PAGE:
Great Books discussion Courses

Great fun. Great people. Great books.

Tampa Bay Great Books events for the Fall 2018 kicked off September 7th with a free event A Great Books Sampler. See the morning in pictures! Starting October 3rd are two new Great Books Roundtable courses. Act now because seats are going fast!

Courses are offered through USF’s Osher Lifelong Learning Institute (OLLI USF).  OLLI USF registration opens August 27. To register, call (813) 974-2403, prompt #1, or you may register online by clicking on this handy link or go to

Remember that this Fall’s OLLI-USF “Great Books” sessions have moved to a new day and place!  Join us on Wednesdays in the Multi-Purpose Building of the Unitarian Universalist Church of Tampa, 11400 Morris Bridge Road (just south of Fowler Avenue near I-75).  Check your OLLI-USF Catalogue for map.

Membership and registration is required, and enrollment is limited. Class descriptions below.


Two Great Books courses are being offered through OLLI USF during the 2018 Fall session.

COURSE TITLE:  Great Books Roundtable: Drama, Short Stories and a Little Poetry

Course Number: 191XOSLHA3941

COURSE DESCRIPTION: Join a lively band of book lovers for spirited discussions of literary and philosophical texts using the “shared inquiry” method. Assess ideas about each text in terms of modern culture and your personal experience. Read plays by Shakespeare, Sophocles and Wilde.; short stories by selected female author, D.H. Lawrence and James Joyce, and four great sonnets. Required text ($30) will be supplied by the moderator after registration.


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COURSE TITLE:    Great Books Roundtable: Rereading the Western Canon of Classics in Literature and Philosophy, Series 5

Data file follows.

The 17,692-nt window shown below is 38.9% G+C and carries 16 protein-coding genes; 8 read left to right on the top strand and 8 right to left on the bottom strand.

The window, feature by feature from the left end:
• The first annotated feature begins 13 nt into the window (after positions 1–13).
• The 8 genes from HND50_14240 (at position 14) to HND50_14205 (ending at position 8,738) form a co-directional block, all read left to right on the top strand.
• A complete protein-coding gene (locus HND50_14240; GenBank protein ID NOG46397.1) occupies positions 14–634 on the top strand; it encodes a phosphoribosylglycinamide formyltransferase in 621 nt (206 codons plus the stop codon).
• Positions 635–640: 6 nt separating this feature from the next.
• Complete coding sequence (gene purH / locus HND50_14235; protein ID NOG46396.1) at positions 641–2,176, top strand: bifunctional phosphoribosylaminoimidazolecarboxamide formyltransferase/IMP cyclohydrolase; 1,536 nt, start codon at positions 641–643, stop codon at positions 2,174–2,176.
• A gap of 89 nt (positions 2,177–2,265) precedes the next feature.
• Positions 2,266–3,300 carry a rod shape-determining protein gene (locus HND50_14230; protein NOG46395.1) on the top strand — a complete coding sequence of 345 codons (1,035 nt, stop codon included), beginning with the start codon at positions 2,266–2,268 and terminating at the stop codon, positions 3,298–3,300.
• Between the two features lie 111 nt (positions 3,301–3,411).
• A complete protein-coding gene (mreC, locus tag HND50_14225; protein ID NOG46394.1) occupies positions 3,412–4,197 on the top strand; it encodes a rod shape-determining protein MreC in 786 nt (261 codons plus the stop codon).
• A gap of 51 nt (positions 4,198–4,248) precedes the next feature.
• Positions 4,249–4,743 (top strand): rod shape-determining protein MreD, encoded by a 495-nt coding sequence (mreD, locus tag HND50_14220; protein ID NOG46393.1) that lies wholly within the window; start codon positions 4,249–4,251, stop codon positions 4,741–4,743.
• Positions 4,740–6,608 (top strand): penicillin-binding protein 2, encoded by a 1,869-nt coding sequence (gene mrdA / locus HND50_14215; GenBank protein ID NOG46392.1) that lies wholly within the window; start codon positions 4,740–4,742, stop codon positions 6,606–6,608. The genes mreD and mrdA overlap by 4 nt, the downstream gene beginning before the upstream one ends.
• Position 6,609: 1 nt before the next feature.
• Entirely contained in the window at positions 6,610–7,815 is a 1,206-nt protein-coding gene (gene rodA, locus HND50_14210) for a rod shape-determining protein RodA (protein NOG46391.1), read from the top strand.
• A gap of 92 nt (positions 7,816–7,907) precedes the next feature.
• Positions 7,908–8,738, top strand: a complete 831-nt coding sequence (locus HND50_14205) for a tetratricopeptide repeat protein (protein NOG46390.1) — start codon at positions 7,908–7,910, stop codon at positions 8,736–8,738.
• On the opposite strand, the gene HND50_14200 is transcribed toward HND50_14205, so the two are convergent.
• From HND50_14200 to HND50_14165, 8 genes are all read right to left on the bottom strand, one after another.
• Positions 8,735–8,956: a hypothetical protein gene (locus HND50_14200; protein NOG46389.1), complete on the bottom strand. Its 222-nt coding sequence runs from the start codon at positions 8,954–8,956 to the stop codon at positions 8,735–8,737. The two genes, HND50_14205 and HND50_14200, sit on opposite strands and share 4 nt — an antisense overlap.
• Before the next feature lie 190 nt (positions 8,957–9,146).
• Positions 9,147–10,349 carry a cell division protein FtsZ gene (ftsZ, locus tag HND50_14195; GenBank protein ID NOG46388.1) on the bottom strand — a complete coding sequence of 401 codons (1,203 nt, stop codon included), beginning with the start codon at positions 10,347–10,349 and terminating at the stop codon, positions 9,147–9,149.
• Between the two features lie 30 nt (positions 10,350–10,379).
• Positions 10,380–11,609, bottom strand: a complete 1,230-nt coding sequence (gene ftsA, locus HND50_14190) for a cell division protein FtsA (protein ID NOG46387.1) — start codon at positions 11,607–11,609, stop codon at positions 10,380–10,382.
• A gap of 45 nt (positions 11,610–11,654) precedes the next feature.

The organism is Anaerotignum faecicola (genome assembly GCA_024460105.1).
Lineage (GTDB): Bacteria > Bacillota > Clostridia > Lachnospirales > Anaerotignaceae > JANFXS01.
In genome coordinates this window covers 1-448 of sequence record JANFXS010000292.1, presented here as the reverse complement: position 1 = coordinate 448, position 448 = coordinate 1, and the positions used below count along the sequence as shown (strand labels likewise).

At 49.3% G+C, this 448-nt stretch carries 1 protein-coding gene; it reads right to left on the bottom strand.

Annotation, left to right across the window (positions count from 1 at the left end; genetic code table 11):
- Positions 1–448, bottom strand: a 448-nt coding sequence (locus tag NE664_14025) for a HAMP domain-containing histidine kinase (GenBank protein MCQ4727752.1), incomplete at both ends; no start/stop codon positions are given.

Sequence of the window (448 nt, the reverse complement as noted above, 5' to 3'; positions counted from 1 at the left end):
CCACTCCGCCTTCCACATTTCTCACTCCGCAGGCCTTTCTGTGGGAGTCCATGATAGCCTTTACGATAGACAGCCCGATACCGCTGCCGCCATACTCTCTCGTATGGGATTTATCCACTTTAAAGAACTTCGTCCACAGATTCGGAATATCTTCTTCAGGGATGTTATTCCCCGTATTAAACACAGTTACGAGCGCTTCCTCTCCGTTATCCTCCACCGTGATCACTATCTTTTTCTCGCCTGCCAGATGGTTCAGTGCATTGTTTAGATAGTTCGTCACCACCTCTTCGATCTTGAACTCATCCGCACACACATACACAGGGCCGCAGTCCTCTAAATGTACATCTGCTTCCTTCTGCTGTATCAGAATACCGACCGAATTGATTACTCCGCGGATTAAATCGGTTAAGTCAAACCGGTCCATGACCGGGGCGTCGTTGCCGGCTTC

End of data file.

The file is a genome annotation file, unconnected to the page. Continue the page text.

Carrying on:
Course Number:  191XOSLHA1781

COURSE DESCRIPTION:  Read and discuss literary and philosophical texts from an anthology. Organized around the Socratic “shared inquiry” method of discussion, participants interpret and evaluate the meanings and ideas of classic works  from the “Western Canon.” Readings will include Sophocles, Freud, Kafka, Goethe, Kant, Flaubert, Hume and the Bible (Old Testament. Required text: Great Books Reading and Discussion program, Series Five ($28.95), available through the Great Books Foundation or the instructor.


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  • Read the text in its entirety. Only those who have done this should participate  in the discussion.
  • Listen carefully to the ideas and opinions of others. Feel free to respond to their comments or to ask questions of them, but always in a spirit of “shared inquiry.”  Participants should not be trying to score debating points.
  • Focus on the text as the primary avenue of discussion. It is acceptable to refer to outside sources or quotes, as long as they bear directly on the text or discussion at hand.  Extended digressions or personal anecdotes are discouraged.
  • Interact with other participants in a civil way at all times. Vigorous discussion and debate are encouraged, but always in an atmosphere that recognizes the worth and dignity of other participants.  Comments such as “I know I’m right” and “It’s obvious that you don’t know what you’re talking about” are not helpful or welcome.
  • Bring your own questions to the discussion table. While the study group moderator opens the discussion with a “focus” question and later follow-up questions, participants are strongly encouraged to be questioners as well.

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